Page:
The Wright Stuff: Manitoga
TWENTIETH-CENTURY DESIGNER RUSSEL WRIGHT arranged the footpaths cutting through the woodlands of his property in Garrison, New York, to be filled with small surprises. From up high, you look down to a sliver of meadow or find yourself walking beside carpets of moss. When you get to a cluster of cascading ferns, you hear a waterfall hidden behind a screen of trees. Wright’s house and studio, with low flat roofs planted with sedum, are situated as discreetly as swallows’ nests on the ledge of a cliff. They come shyly into your field of vision and vanish as you walk along. Though you might feel a flutter of excitement, it’s not about the view so much as a growing intimacy with the setting. That was Wright’s plan, to direct his guests to experience the natural world as part of his work of “living art”—the modern house, studio, and wilderness garden he named Manitoga, today a National Historic Landmark.
As a young man, Wright worked as a theatrical set designer but he became famous as an industrial designer of organically styled modern furniture and housewares. His 1932 so-called “pony chair” was used by board members at the Museum of Modern Art before being transferred into the permanent collection in 1958, and more than eighty million plates, cups, and saucers from his American Modern dishware line were manufactured between 1939 and 1959.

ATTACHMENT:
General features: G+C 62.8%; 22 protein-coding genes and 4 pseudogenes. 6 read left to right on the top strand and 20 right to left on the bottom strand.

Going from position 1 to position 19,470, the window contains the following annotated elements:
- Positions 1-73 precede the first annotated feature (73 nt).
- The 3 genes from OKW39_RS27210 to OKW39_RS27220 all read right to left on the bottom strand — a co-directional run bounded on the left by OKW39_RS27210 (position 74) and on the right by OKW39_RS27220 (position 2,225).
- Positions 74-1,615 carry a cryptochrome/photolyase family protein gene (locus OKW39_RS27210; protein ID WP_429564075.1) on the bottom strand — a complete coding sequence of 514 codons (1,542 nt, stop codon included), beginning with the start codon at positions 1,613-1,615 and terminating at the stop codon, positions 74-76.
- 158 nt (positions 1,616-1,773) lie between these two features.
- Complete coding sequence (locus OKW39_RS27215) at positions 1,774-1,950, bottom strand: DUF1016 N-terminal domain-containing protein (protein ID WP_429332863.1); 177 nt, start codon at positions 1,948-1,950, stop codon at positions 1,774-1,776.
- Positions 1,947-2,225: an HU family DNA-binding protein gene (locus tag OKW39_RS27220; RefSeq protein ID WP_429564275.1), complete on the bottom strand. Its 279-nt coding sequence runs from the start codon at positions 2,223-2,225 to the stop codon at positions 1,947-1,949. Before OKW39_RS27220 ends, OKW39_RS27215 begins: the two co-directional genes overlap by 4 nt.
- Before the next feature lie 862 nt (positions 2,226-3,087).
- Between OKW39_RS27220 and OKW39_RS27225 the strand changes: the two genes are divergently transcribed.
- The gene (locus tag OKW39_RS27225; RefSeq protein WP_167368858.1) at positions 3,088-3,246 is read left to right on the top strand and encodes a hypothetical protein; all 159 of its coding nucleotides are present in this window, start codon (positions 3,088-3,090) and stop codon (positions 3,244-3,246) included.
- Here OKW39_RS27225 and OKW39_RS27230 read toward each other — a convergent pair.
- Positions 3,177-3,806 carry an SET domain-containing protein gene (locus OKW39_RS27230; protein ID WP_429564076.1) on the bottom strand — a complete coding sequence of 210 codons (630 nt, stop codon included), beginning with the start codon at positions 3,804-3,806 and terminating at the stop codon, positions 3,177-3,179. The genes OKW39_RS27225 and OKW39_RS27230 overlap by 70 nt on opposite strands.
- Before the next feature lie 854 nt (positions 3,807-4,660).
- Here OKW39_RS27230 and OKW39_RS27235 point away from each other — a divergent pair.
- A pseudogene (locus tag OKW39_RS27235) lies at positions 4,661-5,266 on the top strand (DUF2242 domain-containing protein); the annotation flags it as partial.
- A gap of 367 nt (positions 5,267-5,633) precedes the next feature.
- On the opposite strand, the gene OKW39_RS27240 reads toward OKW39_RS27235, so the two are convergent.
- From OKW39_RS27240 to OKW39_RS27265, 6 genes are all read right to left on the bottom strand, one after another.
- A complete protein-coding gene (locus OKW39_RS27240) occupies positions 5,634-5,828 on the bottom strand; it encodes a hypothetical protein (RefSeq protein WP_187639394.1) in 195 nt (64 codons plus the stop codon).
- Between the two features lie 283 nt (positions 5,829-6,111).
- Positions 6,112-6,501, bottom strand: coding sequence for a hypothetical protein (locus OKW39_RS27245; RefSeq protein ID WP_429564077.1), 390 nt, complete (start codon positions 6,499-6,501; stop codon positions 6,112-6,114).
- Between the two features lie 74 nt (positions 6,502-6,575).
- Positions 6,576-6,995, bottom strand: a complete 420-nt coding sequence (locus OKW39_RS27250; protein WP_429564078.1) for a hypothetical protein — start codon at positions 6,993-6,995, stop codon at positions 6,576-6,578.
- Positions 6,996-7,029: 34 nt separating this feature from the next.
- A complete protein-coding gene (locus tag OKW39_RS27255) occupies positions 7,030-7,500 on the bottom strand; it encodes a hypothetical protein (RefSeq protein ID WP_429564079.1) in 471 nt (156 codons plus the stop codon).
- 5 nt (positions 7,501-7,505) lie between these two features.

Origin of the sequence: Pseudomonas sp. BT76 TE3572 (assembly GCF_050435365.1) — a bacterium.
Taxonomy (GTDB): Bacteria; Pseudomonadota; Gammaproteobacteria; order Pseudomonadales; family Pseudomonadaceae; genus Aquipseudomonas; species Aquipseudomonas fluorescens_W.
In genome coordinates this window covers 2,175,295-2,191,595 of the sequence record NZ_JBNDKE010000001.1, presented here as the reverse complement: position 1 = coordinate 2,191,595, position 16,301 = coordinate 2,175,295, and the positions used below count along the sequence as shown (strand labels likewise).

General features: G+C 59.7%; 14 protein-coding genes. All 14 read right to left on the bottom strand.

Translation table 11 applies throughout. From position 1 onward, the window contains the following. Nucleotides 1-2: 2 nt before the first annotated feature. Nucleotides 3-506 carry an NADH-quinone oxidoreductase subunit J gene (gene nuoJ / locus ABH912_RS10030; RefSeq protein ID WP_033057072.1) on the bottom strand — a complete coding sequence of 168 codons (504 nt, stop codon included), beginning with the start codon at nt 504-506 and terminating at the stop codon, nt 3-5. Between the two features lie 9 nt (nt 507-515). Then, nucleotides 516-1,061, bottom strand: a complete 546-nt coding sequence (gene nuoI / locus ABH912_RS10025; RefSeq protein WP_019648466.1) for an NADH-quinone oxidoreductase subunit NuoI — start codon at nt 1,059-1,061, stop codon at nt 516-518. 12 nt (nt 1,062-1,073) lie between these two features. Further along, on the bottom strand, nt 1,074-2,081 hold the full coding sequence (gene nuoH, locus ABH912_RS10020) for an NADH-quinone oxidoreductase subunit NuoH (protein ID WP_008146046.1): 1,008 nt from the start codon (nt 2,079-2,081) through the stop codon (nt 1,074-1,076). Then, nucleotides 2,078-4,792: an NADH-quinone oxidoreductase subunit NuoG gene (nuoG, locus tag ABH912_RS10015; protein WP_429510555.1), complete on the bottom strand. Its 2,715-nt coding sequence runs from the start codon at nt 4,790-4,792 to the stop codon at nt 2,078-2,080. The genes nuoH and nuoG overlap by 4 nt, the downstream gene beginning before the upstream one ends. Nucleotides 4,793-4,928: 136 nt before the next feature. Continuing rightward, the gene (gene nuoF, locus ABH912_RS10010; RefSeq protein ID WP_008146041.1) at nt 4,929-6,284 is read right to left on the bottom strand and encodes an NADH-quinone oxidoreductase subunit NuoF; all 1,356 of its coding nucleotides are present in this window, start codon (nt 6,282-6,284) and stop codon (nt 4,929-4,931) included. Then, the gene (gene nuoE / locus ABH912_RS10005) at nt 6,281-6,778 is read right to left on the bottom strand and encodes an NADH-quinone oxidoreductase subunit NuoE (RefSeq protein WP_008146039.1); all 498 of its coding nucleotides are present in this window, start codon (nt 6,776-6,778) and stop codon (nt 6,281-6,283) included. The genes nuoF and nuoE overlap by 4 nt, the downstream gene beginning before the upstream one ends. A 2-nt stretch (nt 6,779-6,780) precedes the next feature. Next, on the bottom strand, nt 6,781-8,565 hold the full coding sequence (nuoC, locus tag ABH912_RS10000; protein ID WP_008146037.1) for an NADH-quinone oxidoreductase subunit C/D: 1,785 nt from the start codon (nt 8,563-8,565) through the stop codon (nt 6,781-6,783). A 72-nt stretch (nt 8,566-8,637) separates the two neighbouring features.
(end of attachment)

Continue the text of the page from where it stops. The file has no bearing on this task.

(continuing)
In 1942 Wright and his wife, Mary, herself a designer and sculptor, purchased seventy-seven acres in Garrison that included an abandoned quarry and adjacent hillside covered with second-growth forest—the land having been clear cut for logging in the 1800s—as well as a hodgepodge of brambles, rocks, and vines. It was their intention to use the place as a weekend retreat, staying in a small shack on the property until they built a house that would reflect their experiences in theater and design. As Wright began repairing the scarred landscape, he became one of the pioneers of American environmental practice, shaping the woodlands while preserving the human history of the site, even leaving iron quarry-cable hooks in the rocks. He dammed up the old quarry and reoriented a mountain stream to fill it for swimming. He dynamited ledges of granite to make steps for a waterfall. Gradually, he began cutting vistas, making room for selected plants that he discovered on the property and cultivated, and allowing hemlock and gray birch to grow in stands with mountain laurel and wildflowers flourishing underneath.